While all franchises compete with every other businesses in the same industry, the structure is what makes it unique.
How franchising works:
A franchise is a type of business structure. In exchange for a fee, the owner of a business, also called the franchisor, will license a third party, called a franchisee, the right to operate a business using their name, brand, business plan, and operation techniques.
Technically, the franchise is the contract both parties sign, obliging them to fulfill certain duties as a franchisor and a franchisee. However, the term is often used to describe the business itself.
For owners looking to gain more geographical reach or market share, they can decide to franchise their brand and product or service. For an aspiring small business owner without much know how in creating a unique brand or business plan, franchising is a valid option.
History of franchises
The United States has more franchises than any other country in the world. However, those businesses didn’t just pop up overnight. There is quite an involved history of the franchise business model in the US.
Isaac Singer, the renowned inventor of the sewing machine, became the first known franchisor when he had traveling sales people start selling his invention for him. Soon after, Coca-Cola distributed territories to third parties, and allowed them to distribute Coca-Cola products if they took on the financial risk themselves. Eventually, Ford and General Motors started establishing car dealerships because they couldn’t fund the retail centers themselves.
How to start a franchise
If it has always been a dream of yours to start your own small business but you don’t have an original idea or experience in creating a brand, starting a franchise is a solid career move. If this sounds like something you might be interested in, here are the steps for starting your very own franchise.
1. Do your research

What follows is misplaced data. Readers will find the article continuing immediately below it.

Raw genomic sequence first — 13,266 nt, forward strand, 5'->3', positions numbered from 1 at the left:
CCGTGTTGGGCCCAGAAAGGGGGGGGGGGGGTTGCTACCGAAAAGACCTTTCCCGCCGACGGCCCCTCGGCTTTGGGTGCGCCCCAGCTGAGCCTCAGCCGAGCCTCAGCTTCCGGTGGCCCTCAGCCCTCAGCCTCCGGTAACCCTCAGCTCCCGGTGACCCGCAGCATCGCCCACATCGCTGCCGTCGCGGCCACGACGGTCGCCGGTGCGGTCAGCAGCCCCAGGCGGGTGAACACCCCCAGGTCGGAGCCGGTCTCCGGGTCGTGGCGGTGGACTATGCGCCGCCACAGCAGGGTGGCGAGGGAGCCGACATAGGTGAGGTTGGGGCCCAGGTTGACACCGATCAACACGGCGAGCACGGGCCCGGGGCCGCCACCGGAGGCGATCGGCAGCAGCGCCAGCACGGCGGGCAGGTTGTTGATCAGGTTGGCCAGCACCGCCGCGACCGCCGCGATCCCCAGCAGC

Before you enter the world of franchising, you first have to understand its nature. Once you understand how it works, you then need to check out the options that are available to you. Make sure the franchise you are thinking of starting actually interests you. It would be a shame to start a franchise to only find out the passion isn’t there.
2. Choose a franchise
After looking at all of your options, weed out the ones that make you yawn and choose a franchise you wish to start. Then, do even more in depth research on that specific franchise. Read up on regulations, customer reviews, and social media. If you are still sure of your choice, let the franchisor know you are interested. They will give you a copy of the franchise disclosure document, which is basically a sneak preview of the contract you will eventually sign.
3. Attend discovery day
At discovery day, you will have the chance to meet the franchisor and get a better read on the vibe of the business. Make sure you present yourself as a worthy business party and ask any questions you will need to know to move forward.
4. Review the franchise agreement
After discovery day, if both parties are still interested, you will be asked to review, sign, and return the franchise agreement, which is a legally binding contract between the franchisee and the franchisor. It outlines the terms and conditions of the deal, as well as obligations of all involved parties. If you read the franchise disclosure document, nothing included in the franchise agreement should come as a surprise to you.
5. Get funded
There are multiple costs associated with starting a franchise, such as the franchise fee and royalties.
The fees listed above are not the only costs associated with starting a franchise. Think about it like this: any franchisee needs funding to start a business (the franchise) plus the costs listed above.
You will need to acquire the necessary business funding to start your franchise. The franchisor will provide you with the branding, business plan, and systems, but the funding is on you. The costs associated with owning a franchise depends on the industry and brand name.
6. Choose a location